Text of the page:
The biggest of all the programmes is agriculture, which accounts for two-thirds of state spending under the new plan, and is such a massive employer that it will also probably be the sector to see the least change. All the programmes together will account for just under a third of all state spending and three-quarters of regional administration spending.
If the sector can be made more efficient, then Belarus has the potential to increase its food exports to $7.5bn, Deputy Prime Minister Mikhail Rusy said in an interview on October 7. “The programme envisaged for implementation in 2016-2020 should provide us with the possibility to reach the potential of $7bn-7.5bn. We must add $2bn more over the period,” Rusy said. This goal will be met through the growth of labour productivity, cost reduction and the production of value added products, he added.
The biggest change is in who will take the responsibility for spending on the SOEs; the job of making companies profitable is being shifted from the centre to the regional administrations and the companies themselves. “State programmes are expected to be financed by a combination of budget funds, loan financing, and own contributions by the executing agencies,” Berlin Economics says. “The share of budget financing of the programmes’ total costs equals approximately 28% (central and local governments, for activities planned in 2016), loans are expected to finance about 9%, and own resources almost 63%. If the agri-business programme is excluded from the statistics, the share of budget financing of state programme’s costs rises to ca. 64%, loans shall cover nearly 11%, and the remaining ca. 25% contributed by the implementing organisations.”
For Belarus that is a revolutionary change. For at least the last decade, companies only needed to function to get cheap loans or subsidies. What is new is that the only source of funding a company can now tap is in the state programme plan. All other sources will be cut off. “State support is limited to investments in innovation, to reduce costs of production and to improve competitiveness. De-facto subsidies of energy costs, guaranteed purchases of products at fixed prices, tax exemptions and, as the most prominent example, directed and heavily subsidised lending shall no longer be permitted,” Berlin Economics says. “Also, preferential treatment of SOEs over private enterprises for the delivery of goods and services commissioned by the government is no longer required or permitted. Where public funds will be awarded to companies, this shall be done by way of public and transparent competitive procedures.”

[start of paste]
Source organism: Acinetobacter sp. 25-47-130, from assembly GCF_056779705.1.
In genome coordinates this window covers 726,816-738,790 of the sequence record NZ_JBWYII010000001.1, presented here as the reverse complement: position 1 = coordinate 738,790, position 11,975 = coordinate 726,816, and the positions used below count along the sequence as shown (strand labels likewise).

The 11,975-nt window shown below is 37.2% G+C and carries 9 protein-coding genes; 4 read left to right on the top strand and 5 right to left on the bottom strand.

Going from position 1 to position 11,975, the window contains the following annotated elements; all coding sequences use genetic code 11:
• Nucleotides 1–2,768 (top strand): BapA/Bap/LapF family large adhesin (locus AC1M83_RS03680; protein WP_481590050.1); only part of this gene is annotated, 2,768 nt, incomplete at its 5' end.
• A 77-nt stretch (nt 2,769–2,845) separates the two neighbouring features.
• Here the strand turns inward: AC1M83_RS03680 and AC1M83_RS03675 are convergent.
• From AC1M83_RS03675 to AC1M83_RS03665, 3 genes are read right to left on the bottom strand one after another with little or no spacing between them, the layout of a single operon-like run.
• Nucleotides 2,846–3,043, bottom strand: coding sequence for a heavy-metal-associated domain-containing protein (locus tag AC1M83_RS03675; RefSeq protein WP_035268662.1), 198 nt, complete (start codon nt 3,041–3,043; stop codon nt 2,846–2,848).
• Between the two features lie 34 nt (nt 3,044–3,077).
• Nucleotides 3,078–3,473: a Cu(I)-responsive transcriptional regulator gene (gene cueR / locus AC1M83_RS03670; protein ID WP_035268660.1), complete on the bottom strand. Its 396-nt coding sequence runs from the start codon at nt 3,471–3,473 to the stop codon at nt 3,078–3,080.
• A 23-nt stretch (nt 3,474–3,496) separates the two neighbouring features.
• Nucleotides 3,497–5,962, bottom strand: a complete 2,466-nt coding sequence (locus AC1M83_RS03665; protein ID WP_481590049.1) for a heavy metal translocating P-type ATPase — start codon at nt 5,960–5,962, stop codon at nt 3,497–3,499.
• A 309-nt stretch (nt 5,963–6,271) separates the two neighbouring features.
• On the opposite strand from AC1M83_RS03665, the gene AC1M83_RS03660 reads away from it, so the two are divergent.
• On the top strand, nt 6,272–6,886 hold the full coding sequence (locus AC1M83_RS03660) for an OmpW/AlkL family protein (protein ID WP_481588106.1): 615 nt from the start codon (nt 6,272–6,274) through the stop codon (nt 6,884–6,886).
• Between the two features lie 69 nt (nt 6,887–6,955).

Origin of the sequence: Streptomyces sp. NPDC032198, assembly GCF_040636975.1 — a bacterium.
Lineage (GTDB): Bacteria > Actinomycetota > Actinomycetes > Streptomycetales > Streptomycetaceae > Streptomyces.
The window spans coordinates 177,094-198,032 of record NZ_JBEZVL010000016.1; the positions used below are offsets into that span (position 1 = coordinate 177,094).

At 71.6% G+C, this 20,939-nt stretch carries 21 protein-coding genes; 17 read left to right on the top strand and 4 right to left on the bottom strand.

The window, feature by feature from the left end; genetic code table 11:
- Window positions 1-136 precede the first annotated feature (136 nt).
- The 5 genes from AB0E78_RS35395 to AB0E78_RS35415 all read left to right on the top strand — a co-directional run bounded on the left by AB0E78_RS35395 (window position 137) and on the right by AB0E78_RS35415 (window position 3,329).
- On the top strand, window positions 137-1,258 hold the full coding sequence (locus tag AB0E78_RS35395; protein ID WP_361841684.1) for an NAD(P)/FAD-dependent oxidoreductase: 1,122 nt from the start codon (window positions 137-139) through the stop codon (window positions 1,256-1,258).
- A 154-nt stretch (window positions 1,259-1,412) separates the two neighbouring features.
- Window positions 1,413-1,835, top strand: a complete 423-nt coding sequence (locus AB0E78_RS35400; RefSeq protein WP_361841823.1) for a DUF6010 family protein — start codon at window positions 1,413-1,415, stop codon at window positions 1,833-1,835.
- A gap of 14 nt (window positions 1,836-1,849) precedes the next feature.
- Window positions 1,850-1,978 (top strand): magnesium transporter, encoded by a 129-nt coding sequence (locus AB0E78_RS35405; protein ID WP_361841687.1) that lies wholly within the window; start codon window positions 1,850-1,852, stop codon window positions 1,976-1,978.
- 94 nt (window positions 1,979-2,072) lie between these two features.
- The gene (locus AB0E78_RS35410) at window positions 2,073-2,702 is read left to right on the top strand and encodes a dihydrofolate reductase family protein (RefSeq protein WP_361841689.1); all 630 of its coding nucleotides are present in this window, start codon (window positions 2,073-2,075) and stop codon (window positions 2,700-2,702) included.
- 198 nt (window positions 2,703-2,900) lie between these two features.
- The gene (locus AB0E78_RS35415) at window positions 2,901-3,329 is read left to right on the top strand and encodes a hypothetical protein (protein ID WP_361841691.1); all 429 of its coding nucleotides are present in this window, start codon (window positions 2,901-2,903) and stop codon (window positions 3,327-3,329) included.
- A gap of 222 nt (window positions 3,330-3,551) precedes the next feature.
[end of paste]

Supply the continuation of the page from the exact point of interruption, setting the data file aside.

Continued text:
The reformist Ministry of Economy has been put in charge of overseeing the state programmes and policing the companies to make sure they stick to their plans. The Development Bank of Belarus has been nominated as the exclusive agent to implement the tender procedures, which analysts welcome as a good solution. But the role of the line ministries will be crucial and their responsibilities still need to be clearly defined and confined to formulating policy objectives and controlling implementation, argues Berlin Economics.
However, a turf war seems inevitable – at least at the start. The new department at the economy ministry will clearly clash with the powerful red directors as well as the conservatives in the bureaucracy. Everything depends on how much steel is in President Alexander Lukashenko’s political will to see the programme through.
But there is hope. Over the last few years, Lukashenko has started to ease his iron grip on the country. In the recent parliamentary elections he allowed an opposition leader to win a seat and he defied Russia by not supporting Moscow in its clash with the West over Ukraine, preferring to stay on the sidelines. He also allied himself with Kazakh President Nursultan Nazarbayev and fellow members of the Eurasia Economic Union (EEU), who have complained to Russia about the one-sided benefits of membership.
All this has made Lukashenko more appealing to the West, which is looking to drive wedges between Russian President Vladimir Putin and his fellow eastern European allies. The upshot is that Lukashenko’s “last dictator in Europe” moniker has been dropped and both sides have started to flirt with each other; Europe has already dropped some of its longstanding sanctions on Minsk. “We are cautiously optimistic,” says Morgner. “But we will have to wait and see how far these changes get.”